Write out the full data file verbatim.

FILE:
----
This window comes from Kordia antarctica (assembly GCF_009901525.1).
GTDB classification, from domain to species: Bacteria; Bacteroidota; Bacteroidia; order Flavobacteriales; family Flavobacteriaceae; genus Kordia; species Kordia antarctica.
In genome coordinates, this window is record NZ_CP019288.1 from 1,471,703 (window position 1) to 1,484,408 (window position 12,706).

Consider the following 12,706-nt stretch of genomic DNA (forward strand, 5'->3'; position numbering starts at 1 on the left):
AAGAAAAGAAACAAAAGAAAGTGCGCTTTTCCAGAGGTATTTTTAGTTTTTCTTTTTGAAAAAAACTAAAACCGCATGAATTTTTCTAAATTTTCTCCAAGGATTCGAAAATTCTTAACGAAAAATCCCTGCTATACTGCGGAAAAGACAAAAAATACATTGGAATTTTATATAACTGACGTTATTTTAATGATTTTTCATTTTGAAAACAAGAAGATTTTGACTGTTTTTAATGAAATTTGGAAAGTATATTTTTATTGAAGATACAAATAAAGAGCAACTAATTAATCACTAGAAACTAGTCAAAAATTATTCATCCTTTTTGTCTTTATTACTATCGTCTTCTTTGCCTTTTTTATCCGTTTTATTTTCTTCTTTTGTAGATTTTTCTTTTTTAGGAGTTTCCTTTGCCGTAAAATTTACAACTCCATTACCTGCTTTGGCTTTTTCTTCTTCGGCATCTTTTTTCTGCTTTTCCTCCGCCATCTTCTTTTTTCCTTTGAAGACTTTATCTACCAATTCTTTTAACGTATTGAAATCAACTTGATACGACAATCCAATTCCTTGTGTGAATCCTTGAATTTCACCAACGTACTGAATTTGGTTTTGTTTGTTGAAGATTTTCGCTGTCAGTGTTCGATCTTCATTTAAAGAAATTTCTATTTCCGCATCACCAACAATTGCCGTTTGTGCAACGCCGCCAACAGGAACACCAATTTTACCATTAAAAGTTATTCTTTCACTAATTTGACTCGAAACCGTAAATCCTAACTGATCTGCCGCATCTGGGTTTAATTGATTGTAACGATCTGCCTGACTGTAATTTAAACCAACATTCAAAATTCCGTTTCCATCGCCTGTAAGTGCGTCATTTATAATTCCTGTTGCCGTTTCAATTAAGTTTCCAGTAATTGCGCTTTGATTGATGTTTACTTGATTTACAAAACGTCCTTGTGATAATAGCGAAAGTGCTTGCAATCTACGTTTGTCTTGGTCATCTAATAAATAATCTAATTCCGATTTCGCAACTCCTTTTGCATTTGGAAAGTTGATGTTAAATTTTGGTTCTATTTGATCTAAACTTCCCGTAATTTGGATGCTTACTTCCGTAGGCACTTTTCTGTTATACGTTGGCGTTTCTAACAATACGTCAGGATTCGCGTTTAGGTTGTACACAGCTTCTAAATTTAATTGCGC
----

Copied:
This window comes from Kordia antarctica (assembly GCF_009901525.1).
GTDB classification, from domain to species: Bacteria; Bacteroidota; Bacteroidia; order Flavobacteriales; family Flavobacteriaceae; genus Kordia; species Kordia antarctica.
In genome coordinates, this window is record NZ_CP019288.1 from 1,471,703 (window position 1) to 1,484,408 (window position 12,706).

Consider the following 12,706-nt stretch of genomic DNA (forward strand, 5'->3'; position numbering starts at 1 on the left):
AAGAAAAGAAACAAAAGAAAGTGCGCTTTTCCAGAGGTATTTTTAGTTTTTCTTTTTGAAAAAAACTAAAACCGCATGAATTTTTCTAAATTTTCTCCAAGGATTCGAAAATTCTTAACGAAAAATCCCTGCTATACTGCGGAAAAGACAAAAAATACATTGGAATTTTATATAACTGACGTTATTTTAATGATTTTTCATTTTGAAAACAAGAAGATTTTGACTGTTTTTAATGAAATTTGGAAAGTATATTTTTATTGAAGATACAAATAAAGAGCAACTAATTAATCACTAGAAACTAGTCAAAAATTATTCATCCTTTTTGTCTTTATTACTATCGTCTTCTTTGCCTTTTTTATCCGTTTTATTTTCTTCTTTTGTAGATTTTTCTTTTTTAGGAGTTTCCTTTGCCGTAAAATTTACAACTCCATTACCTGCTTTGGCTTTTTCTTCTTCGGCATCTTTTTTCTGCTTTTCCTCCGCCATCTTCTTTTTTCCTTTGAAGACTTTATCTACCAATTCTTTTAACGTATTGAAATCAACTTGATACGACAATCCAATTCCTTGTGTGAATCCTTGAATTTCACCAACGTACTGAATTTGGTTTTGTTTGTTGAAGATTTTCGCTGTCAGTGTTCGATCTTCATTTAAAGAAATTTCTATTTCCGCATCACCAACAATTGCCGTTTGTGCAACGCCGCCAACAGGAACACCAATTTTACCATTAAAAGTTATTCTTTCACTAATTTGACTCGAAACCGTAAATCCTAACTGATCTGCCGCATCTGGGTTTAATTGATTGTAACGATCTGCCTGACTGTAATTTAAACCAACATTCAAAATTCCGTTTCCATCGCCTGTAAGTGCGTCATTTATAATTCCTGTTGCCGTTTCAATTAAGTTTCCAGTAATTGCGCTTTGATTGATGTTTACTTGATTTACAAAACGTCCTTGTGATAATAGCGAAAGTGCTTGCAATCTACGTTTGTCTTGGTCATCTAATAAATAATCTAATTCCGATTTCGCAACTCCTTTTGCATTTGGAAAGTTGATGTTAAATTTTGGTTCTATTTGATCTAAACTTCCCGTAATTTGGATGCTTACTTCCGTAGGCACTTTTCTGTTATACGTTGGCGTTTCTAACAATACGTCAGGATTCGCGTTTAGGTTGTACACAGCTTCTAAATTTAATTGCGC